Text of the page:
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New York Knicks: Why Every Knicks Fan Should Be Happy with Iman Shumpert Pick

GREENSBORO, NC - MARCH 10:  Iman Shumpert #1 of the Georgia Tech Yellow Jackets drives against Malcolm Delaney #23 of the Virginia Tech Hokies during the first half of the game in the first round of the 2011 ACC men's basketball tournament at the Greensboro Coliseum on March 10, 2011 in Greensboro, North Carolina.  (Photo by Streeter Lecka/Getty Images)
Streeter Lecka/Getty Images
Sam WatsonContributor IIIJune 24, 2011

In what was set to be his last move as the New York Knicks GM, Donnie Walsh, who basically rebuilt the franchise from ruins, selected Georgia Tech point guard Iman Shumpert.

The selection of Shumpert may not be what every fan was looking for. It may not be the perfect solution to all of the Knicks' problems, but what it could be is the addition of another small piece to a puzzle gradually being constructed by the Knicks. And if he plays his role right, Shumpert could be a big help to the team next season.

Let’s think about this. He is 6’5" athletic freak known for his superb defensive work, particularly on the perimeter, and excellent rebounding skills.

The Knicks, of course, ranked in the bottom third of the league defensively last season, and their rebounding was lazy and subpar. Some have criticized Shumpert’s offensive play, but he averaged a respectable 17.3 points in 31 games as a junior last year.

In fact, he became one of four players in ACC history to lead his team in points, rebounds, assists and steals. In addition, by every report, he was the knockout winner of the NBA draft combine, blowing scouts away with his better-than-advertised measurables. Those who were worried about his ability to shoot from the outside left satisfied that he was up to the task.

Florida State forward Chris Singleton, another great defensive player who may have been the best player available, was still on the board when the Knicks picked.

But Walsh accurately noted that the Knicks have no urgent need for a small forward/power forward type, having acquired superstars Amar’e Stoudemire and Carmelo Anthony over the last two years. Singleton would have had trouble finding any playing time behind Anthony, and he is not suited to playing guard, so there would have been no chance for him to make an immediate impact, something the Knicks clearly wanted from this draft pick.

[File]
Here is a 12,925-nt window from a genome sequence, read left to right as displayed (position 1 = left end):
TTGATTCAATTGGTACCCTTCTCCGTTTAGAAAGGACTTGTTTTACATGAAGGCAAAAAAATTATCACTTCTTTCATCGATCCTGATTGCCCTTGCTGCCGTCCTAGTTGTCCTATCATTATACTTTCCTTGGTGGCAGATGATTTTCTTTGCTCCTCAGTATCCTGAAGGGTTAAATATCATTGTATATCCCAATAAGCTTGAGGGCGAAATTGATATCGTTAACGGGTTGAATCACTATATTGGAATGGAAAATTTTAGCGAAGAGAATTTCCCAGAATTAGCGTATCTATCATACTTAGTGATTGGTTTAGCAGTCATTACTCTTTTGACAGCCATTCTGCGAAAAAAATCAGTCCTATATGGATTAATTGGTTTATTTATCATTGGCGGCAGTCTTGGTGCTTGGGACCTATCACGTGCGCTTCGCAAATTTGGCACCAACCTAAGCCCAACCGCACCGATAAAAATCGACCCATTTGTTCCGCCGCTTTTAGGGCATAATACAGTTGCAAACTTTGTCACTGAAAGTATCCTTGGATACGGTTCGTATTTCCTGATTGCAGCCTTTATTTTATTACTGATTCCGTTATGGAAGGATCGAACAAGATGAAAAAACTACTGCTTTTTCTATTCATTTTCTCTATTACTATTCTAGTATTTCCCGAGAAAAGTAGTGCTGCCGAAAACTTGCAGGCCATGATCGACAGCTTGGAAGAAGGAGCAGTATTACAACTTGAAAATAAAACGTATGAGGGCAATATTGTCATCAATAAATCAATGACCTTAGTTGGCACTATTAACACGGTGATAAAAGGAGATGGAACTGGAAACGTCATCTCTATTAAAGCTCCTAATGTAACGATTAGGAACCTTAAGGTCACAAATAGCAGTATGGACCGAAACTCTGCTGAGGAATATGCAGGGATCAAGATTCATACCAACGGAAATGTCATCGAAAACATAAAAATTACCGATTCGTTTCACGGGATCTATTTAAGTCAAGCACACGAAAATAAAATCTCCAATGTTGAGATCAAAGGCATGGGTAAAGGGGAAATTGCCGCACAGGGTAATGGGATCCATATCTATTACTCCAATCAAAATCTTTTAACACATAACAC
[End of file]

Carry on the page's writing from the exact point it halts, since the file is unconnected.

It was also something that they clearly needed—recall that they traded their first round pick for 2012 away in the Tracy McGrady deal, so their will likely be no chance to draft an impact player next year.

With Chauncey Billups getting older and in the last year of a contract, the Knicks need an eventual heir. Shumpert is considered more of a combo guard than a true point, but Walsh seems to think he has the requisite play skills to make the transition. 

“I think with our team offensively, he probably will play more point than he will two guard, because Chauncey can play ‘two’ probably as good as anybody,” Walsh said after the draft. “I think he can run pick-and-roll, I think he’ll see the play, and he’ll get better at it.”

If the Knicks want to become an all-around great team, they need to be better on defense. If they want to be better on defense, they need better defensive players. Shumpert is a fantastic defensive player who, because of the position he plays, will have a chance to make a big splash in New York next season. With his addition to the team, the puzzle, while still unfinished, is really starting to take shape. 

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